In the traditional religion of the Kikuyu, the elders, or the older people within a clan, were considered to be the authority of God (Ngai). They used to offer to Ngai propitiatory sacrifices of animals, in chosen places that were considered sacred, usually near a fig tree or on the top of a hill or mountain. Even today there are large sacred trees where people sometimes gather for religious or political meetings or particular feasts. Mount Kenya, especially for the clans who live on its slopes, is considered the home of God.
The medicine man was a powerful person in traditional Kikuyu society. People would come to him to learn the future, to be healed, or to be freed from ill omens. The primary apparatus of the medicine man consisted of a series of gourds, the most important of which was the mwano, or divination gourd. It contained pebbles picked up from the river during his initiation, as well as small bones, marbles, small sticks, old coins, pieces of glass and any other object that might instill wonder in the eyes of his patients.
With European contact and the arrival of missionaries at the end of the nineteenth century, conversion of the Kikuyu to Christianity began with the establishment of missions throughout Kenya. Conversion was slow for the first thirty or forty years because of the missions' insistence that the Kikuyu give up a large part of their own cultures to become Christians. Although many Kikuyu became Christians, resistance to changing their customs and traditions to satisfy Western religious standards was very strong. Many Kikuyu took a stand over the issue of female circumcision. Missionaries insisted that the practice be stopped, and the Kikuyu were just as adamant that it was an integral part of their lives and culture. The issue eventually became tied to the fight for political independence and the establishment of Kikuyu independent schools.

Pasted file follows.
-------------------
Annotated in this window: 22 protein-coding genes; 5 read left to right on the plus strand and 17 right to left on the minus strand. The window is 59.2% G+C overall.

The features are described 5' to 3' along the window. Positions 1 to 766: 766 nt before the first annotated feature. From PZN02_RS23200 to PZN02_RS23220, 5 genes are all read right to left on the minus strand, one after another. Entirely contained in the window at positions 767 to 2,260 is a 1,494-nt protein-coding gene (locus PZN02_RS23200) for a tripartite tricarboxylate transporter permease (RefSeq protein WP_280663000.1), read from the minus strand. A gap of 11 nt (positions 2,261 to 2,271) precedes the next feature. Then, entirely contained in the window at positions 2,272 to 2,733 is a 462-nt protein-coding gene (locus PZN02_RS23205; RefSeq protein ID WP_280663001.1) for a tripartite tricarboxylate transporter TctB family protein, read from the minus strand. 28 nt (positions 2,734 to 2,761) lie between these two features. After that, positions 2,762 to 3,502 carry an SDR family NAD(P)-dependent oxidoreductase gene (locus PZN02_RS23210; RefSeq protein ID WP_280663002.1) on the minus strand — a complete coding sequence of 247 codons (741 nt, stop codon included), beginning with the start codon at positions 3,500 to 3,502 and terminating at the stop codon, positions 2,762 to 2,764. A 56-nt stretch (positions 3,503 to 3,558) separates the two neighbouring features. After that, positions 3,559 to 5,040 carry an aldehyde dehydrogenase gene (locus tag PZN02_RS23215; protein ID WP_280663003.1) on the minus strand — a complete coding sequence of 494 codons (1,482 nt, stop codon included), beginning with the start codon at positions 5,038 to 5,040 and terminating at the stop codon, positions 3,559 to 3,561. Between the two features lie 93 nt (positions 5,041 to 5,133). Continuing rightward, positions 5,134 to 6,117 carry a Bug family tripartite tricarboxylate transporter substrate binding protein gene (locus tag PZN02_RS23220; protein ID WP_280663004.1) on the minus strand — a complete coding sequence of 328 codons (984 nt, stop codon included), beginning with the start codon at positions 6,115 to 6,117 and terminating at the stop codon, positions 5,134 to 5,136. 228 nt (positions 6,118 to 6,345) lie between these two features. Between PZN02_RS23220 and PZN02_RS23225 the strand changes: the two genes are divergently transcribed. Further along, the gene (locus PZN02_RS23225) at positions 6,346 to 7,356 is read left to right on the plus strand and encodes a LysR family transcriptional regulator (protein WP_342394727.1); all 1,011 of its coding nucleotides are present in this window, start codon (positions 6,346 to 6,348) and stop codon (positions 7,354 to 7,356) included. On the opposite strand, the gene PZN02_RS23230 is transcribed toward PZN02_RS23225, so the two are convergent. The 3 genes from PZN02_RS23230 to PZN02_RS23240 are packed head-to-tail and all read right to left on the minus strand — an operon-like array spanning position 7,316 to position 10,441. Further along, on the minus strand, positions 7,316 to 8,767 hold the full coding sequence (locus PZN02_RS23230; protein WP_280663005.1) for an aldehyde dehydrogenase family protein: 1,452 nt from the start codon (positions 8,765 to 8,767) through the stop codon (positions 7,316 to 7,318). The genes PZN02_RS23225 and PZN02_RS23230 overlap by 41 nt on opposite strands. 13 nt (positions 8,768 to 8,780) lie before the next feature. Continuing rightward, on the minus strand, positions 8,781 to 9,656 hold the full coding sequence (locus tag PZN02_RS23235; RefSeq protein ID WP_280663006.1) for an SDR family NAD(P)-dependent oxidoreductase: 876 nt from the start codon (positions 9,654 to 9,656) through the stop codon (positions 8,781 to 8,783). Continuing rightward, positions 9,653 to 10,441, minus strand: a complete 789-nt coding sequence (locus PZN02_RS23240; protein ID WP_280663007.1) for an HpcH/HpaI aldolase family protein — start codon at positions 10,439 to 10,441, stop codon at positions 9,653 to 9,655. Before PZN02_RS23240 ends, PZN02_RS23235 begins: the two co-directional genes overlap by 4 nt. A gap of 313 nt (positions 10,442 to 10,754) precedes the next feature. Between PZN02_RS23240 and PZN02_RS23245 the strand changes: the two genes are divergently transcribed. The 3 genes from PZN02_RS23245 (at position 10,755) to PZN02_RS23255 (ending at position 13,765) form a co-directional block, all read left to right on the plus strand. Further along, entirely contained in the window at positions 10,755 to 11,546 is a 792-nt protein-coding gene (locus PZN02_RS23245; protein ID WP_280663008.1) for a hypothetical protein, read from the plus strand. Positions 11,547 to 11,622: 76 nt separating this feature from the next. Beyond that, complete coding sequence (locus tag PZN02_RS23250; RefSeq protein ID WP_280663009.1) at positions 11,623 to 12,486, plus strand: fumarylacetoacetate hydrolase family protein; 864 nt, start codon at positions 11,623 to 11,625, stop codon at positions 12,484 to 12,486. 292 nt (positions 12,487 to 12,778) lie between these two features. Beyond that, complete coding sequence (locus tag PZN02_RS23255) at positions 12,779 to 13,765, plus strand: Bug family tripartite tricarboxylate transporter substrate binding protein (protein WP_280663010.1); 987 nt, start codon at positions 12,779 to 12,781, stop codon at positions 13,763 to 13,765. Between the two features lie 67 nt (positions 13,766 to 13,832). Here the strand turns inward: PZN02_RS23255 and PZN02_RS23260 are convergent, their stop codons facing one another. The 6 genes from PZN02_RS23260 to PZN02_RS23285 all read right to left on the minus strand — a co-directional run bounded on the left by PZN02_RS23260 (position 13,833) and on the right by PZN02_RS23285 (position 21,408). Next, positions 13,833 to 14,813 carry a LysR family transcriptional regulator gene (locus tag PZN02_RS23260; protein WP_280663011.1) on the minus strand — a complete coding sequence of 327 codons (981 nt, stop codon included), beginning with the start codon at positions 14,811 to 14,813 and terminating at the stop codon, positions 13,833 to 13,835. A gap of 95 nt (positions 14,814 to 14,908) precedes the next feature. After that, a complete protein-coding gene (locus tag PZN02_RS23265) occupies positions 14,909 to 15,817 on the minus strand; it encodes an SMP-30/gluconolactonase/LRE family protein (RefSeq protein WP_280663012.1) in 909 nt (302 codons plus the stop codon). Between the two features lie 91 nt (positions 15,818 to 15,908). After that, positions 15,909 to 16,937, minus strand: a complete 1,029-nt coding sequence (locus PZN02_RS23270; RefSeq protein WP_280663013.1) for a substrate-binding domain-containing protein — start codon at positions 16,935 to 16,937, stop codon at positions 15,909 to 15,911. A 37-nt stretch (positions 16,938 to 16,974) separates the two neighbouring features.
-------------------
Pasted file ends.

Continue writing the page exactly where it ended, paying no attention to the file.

The Kikuyu have no unique written language; therefore, much of the information on their traditional culture has been gleaned from their rich oral traditions. The oral literature of the Kikuyu consists, in part, of original poems, stories, fables, myths, riddles, and proverbs containing the principles of their philosophy, system of justice, and moral code. An example of Kikuyu music is the Gicandi, which is a very old poem of enigmas sung by pairs of minstrels in public markets, with the accompaniment of musical instruments made from gourds.